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ALL THAT ASIDE:  Partial Answer to Question 2:
2) What other poetic forms do you enjoy?
 
Field Notes 2: What can haiku poets learn from other forms of poetry?
September 11, 2013, 09:19:37 PM
 
I think of poetry (not just haiku) as being created in many many ways --
 
If it's not something new, in-process, with each new instance, i think you don't usually end up with good "media" (art product -- art is about production as a goal; a making).
 
So we can talk about what Gary Snyder called "The Real Work." For Don [Baird] "clarity" is key, a keynote, and a keyword. For myself, it might be: "the amorphous" or "the cloud of unknowing" -- the way of "via negativa." What comes into "focus" may be things I find only later find sweetbitter, later grasp.
 
And maybe there was something automatic, something like a trance, something like self-extinction.
 
"Clarity" poses a "something." It is a positive. Perhaps a centering, a "truth" -- in any case a "thing." An evident suchness; of this -- but not: that. However, in-process (poetic process, as acts of consciousness) I'm likewise deeply attracted to experiences of, as Chet Baker puts it: "Let's Get Lost." 
 
When Jim Kacian wrote [the haiku] "pain fading the days back to wilderness" -- I felt instantly an engram of this experience -- as part of what impels me, as an explorer, a searcher; with a sense not of forging, but following. That's where I feel to go: or it leads me, or opening before me, as if in view, though purely imaginal: back to wilderness. Wildernesses. Not chaos and not clarity; a third thing.
 
The paths wind on, out, dissolve, into senses (sensibilities) of infinity. "Distance is the soul of beauty" (Simone Weil). And then you may meet up with a rock, a tree.
 
In the Buddhist Lojong mind-training system are 59 slogans. A few are related with absolute Bodhicitta ["the mind that strives toward awakening and compassion for the benefit of all sentient beings" (Wikipedia)]. Primary is "Regard all dharmas as dreams." ("dharmas here means "things," "things in themeselves," "thing-as-such," "stuff.")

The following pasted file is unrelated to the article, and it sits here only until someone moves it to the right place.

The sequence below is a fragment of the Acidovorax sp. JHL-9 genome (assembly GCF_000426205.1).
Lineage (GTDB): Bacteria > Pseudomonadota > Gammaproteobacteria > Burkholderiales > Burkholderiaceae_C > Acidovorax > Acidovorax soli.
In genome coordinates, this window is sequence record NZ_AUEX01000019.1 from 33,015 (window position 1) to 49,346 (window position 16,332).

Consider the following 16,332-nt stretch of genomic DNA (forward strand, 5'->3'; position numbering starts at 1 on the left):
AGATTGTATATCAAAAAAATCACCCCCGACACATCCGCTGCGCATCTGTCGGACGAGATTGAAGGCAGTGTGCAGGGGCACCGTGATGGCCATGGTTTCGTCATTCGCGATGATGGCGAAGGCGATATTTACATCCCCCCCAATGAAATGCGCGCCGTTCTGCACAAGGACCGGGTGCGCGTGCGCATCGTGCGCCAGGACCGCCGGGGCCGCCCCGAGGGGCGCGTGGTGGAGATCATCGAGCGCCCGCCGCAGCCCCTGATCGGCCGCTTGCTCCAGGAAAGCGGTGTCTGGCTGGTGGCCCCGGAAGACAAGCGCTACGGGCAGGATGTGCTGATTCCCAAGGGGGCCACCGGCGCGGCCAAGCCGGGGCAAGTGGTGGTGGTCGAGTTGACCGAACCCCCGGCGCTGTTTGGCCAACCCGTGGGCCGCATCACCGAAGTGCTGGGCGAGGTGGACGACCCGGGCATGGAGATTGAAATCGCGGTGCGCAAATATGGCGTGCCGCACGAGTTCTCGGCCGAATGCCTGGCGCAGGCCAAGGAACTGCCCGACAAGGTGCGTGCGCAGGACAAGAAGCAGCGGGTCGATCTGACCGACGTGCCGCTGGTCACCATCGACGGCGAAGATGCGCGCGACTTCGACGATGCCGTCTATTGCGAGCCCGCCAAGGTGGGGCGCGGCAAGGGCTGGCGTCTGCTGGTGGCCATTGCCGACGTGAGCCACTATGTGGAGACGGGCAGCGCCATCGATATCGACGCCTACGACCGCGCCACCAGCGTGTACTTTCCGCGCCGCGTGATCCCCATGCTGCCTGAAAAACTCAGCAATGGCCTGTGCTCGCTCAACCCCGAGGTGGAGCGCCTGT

"Mind is fundamentally poetic in nature." Soul is "that which deepens" (James Hillman).
 
We tend to approach reality dualistically: there is literal, i.e "real" experience -- and by contrast there is fantasy: thoughts, dreams, fiction. Both Hillman and Vajrayana Buddhism cause us -- or, call us, to deeper contemplations -- to view consciousness, mind, life, less superficially. Hillman discusses this interestingly in his revolutionary work Revisioning Psychology. And in The Dream and the Underworld and in Healing Fiction.
 
It's quite significant to me -- this question or Koan -- of regarding all dharmas as dreams. Dreams bring us close to a peculiar experience -- at the moment of the dream it feels completely real, and yet the moment after, what has happened. Something, perhaps something powerful, even life-altering -- yet how do we place it? In Hillman's dreamwork, the key is not to extract meaning or symbolism from the dream (thus ending its story); but rather to return in active imagination -- to attend upon it, attend upon psyche. To learn what psyche wants or asks of us. The image here is that of turning towards a unique, unknown face. (A face likewise can be a landscape, a specific topos.) Hillman describes the process of "de-literalizing the literalizing function." The "literalizing function" is his better term for "ego."
 
I don't know about you, but for me, living in a purely literal world, as a literal being -- is like psychic death. A kind of pure fundamentalism -- even a form of idiocy. But that was the world I grew up in, the messages I received. So, just say "No!" to literalism (or singular, or rank literalism). Oh, it's been a lovely road -- to finding one's love.
 
You recall the dual rivers of Eros and Thanatos -- the sense of possession in love, the rapaciousness of death (Persephone in Hades). The great Rivers (psychic streams) of the underworld; Lethe, she of forgetting, her sister Mnemosyne, river of remembrance. Dis-habituation is part of the action of poetry. 
 
This relates to the irruption of habitual mind, a "falling" "slipping" "forgetting" of your step. Suzuki Roshi in Zen Mind, Beginner's Mind, discussed this concept as "shoshaku jushaku" -- living life "as one continuous mistake" (from Dogen Zenji).
 
In this context, what is clarity and what do we mean by it? To regard all dharmas as dreams, for Tibetan Buddhism, is a hint -- perhaps a finger hinting at the moon. "shoshaku jushaku" -- similarly. I'm not talking about haiku in particular here -- more about consciousness in creative-poetic flow. I don't think haiku necessarily present a particularly "special" form of poetic consciousness (what do you think?). In fact, we know that some number of poems appearing as haiku were first born in lines of longer poems, in letters, from hypnagogic pre- or post-dream states; from all sorts of places.
 
"Enriching" -- is a kind of keyword for me. To make ourselves more wealthy, culturally, psychologically -- in embodiment, in actuality, in the fullest sense of the word. The Cartesian dialectic of clarity/chaos seems at best primitive, psychologically. More evident to me -- more relevant is the dialectic: normal/abnormal. Is "ordinary mind" an oxymoron? A tautology? Who are we? 
 
That's why I like the taste of haiku -- it's not an answer, it's food you develop a taste for.
 
So that's another keyword: nourishment. Sensuous, kinesthetic savor. Truly the pleasure of the text.
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